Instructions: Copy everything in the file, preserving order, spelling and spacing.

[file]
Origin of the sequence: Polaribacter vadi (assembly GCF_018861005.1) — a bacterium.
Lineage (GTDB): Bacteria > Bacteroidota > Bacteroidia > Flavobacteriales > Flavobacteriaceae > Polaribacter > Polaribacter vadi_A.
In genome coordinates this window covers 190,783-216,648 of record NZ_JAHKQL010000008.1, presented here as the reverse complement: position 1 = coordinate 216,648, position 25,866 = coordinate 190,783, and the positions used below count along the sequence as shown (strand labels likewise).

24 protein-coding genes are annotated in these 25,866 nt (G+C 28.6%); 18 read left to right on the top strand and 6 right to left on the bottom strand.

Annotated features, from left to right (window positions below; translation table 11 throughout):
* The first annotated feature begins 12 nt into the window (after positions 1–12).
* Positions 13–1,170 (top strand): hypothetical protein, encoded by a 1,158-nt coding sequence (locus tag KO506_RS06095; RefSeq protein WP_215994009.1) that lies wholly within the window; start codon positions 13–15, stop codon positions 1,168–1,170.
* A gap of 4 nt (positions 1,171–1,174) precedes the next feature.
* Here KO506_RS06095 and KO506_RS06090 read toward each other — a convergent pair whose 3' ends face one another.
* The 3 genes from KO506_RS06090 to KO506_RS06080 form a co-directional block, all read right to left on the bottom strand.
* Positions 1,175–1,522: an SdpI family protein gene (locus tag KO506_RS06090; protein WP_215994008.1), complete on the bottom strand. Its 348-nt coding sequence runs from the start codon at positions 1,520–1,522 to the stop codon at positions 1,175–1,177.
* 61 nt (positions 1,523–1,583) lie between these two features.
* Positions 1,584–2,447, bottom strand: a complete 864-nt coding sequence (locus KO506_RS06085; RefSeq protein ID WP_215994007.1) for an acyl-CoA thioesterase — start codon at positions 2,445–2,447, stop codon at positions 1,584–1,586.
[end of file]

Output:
Origin of the sequence: Polaribacter vadi (assembly GCF_018861005.1) — a bacterium.
Lineage (GTDB): Bacteria > Bacteroidota > Bacteroidia > Flavobacteriales > Flavobacteriaceae > Polaribacter > Polaribacter vadi_A.
In genome coordinates this window covers 190,783-216,648 of record NZ_JAHKQL010000008.1, presented here as the reverse complement: position 1 = coordinate 216,648, position 25,866 = coordinate 190,783, and the positions used below count along the sequence as shown (strand labels likewise).

24 protein-coding genes are annotated in these 25,866 nt (G+C 28.6%); 18 read left to right on the top strand and 6 right to left on the bottom strand.

Annotated features, from left to right (window positions below; translation table 11 throughout):
* The first annotated feature begins 12 nt into the window (after positions 1–12).
* Positions 13–1,170 (top strand): hypothetical protein, encoded by a 1,158-nt coding sequence (locus tag KO506_RS06095; RefSeq protein WP_215994009.1) that lies wholly within the window; start codon positions 13–15, stop codon positions 1,168–1,170.
* A gap of 4 nt (positions 1,171–1,174) precedes the next feature.
* Here KO506_RS06095 and KO506_RS06090 read toward each other — a convergent pair whose 3' ends face one another.
* The 3 genes from KO506_RS06090 to KO506_RS06080 form a co-directional block, all read right to left on the bottom strand.
* Positions 1,175–1,522: an SdpI family protein gene (locus tag KO506_RS06090; protein WP_215994008.1), complete on the bottom strand. Its 348-nt coding sequence runs from the start codon at positions 1,520–1,522 to the stop codon at positions 1,175–1,177.
* 61 nt (positions 1,523–1,583) lie between these two features.
* Positions 1,584–2,447, bottom strand: a complete 864-nt coding sequence (locus KO506_RS06085; RefSeq protein ID WP_215994007.1) for an acyl-CoA thioesterase — start codon at positions 2,445–2,447, stop codon at positions 1,584–1,586.